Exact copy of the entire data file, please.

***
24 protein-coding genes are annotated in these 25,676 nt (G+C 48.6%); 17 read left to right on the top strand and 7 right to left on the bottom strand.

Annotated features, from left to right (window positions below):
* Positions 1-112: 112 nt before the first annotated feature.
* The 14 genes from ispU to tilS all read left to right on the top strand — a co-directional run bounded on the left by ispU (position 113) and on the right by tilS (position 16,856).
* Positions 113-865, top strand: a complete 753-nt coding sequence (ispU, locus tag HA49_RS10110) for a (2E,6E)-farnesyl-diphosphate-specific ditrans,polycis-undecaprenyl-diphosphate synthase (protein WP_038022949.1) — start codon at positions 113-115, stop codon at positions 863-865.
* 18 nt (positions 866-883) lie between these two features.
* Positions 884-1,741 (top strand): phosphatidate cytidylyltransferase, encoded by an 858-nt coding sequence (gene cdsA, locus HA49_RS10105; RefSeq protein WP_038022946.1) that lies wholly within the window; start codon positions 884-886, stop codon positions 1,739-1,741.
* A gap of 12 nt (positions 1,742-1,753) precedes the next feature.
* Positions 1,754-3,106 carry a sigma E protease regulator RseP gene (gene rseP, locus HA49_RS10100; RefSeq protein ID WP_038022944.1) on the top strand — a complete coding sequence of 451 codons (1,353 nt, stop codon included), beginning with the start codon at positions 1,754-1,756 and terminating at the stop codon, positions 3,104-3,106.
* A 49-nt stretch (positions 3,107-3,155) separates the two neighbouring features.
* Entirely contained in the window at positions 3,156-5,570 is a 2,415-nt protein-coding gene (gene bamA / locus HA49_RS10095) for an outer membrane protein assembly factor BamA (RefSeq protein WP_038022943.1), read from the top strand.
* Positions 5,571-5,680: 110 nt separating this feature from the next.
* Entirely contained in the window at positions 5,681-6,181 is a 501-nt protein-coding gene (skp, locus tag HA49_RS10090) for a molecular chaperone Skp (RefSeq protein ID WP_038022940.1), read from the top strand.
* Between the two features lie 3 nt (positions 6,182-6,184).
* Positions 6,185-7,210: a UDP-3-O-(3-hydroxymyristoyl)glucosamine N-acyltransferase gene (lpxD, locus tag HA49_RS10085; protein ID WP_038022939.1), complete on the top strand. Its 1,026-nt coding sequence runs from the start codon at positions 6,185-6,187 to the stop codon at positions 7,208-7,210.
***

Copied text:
24 protein-coding genes are annotated in these 25,676 nt (G+C 48.6%); 17 read left to right on the top strand and 7 right to left on the bottom strand.

Annotated features, from left to right (window positions below):
* Positions 1-112: 112 nt before the first annotated feature.
* The 14 genes from ispU to tilS all read left to right on the top strand — a co-directional run bounded on the left by ispU (position 113) and on the right by tilS (position 16,856).
* Positions 113-865, top strand: a complete 753-nt coding sequence (ispU, locus tag HA49_RS10110) for a (2E,6E)-farnesyl-diphosphate-specific ditrans,polycis-undecaprenyl-diphosphate synthase (protein WP_038022949.1) — start codon at positions 113-115, stop codon at positions 863-865.
* 18 nt (positions 866-883) lie between these two features.
* Positions 884-1,741 (top strand): phosphatidate cytidylyltransferase, encoded by an 858-nt coding sequence (gene cdsA, locus HA49_RS10105; RefSeq protein WP_038022946.1) that lies wholly within the window; start codon positions 884-886, stop codon positions 1,739-1,741.
* A gap of 12 nt (positions 1,742-1,753) precedes the next feature.
* Positions 1,754-3,106 carry a sigma E protease regulator RseP gene (gene rseP, locus HA49_RS10100; RefSeq protein ID WP_038022944.1) on the top strand — a complete coding sequence of 451 codons (1,353 nt, stop codon included), beginning with the start codon at positions 1,754-1,756 and terminating at the stop codon, positions 3,104-3,106.
* A 49-nt stretch (positions 3,107-3,155) separates the two neighbouring features.
* Entirely contained in the window at positions 3,156-5,570 is a 2,415-nt protein-coding gene (gene bamA / locus HA49_RS10095) for an outer membrane protein assembly factor BamA (RefSeq protein WP_038022943.1), read from the top strand.
* Positions 5,571-5,680: 110 nt separating this feature from the next.
* Entirely contained in the window at positions 5,681-6,181 is a 501-nt protein-coding gene (skp, locus tag HA49_RS10090) for a molecular chaperone Skp (RefSeq protein ID WP_038022940.1), read from the top strand.
* Between the two features lie 3 nt (positions 6,182-6,184).
* Positions 6,185-7,210: a UDP-3-O-(3-hydroxymyristoyl)glucosamine N-acyltransferase gene (lpxD, locus tag HA49_RS10085; protein ID WP_038022939.1), complete on the top strand. Its 1,026-nt coding sequence runs from the start codon at positions 6,185-6,187 to the stop codon at positions 7,208-7,210.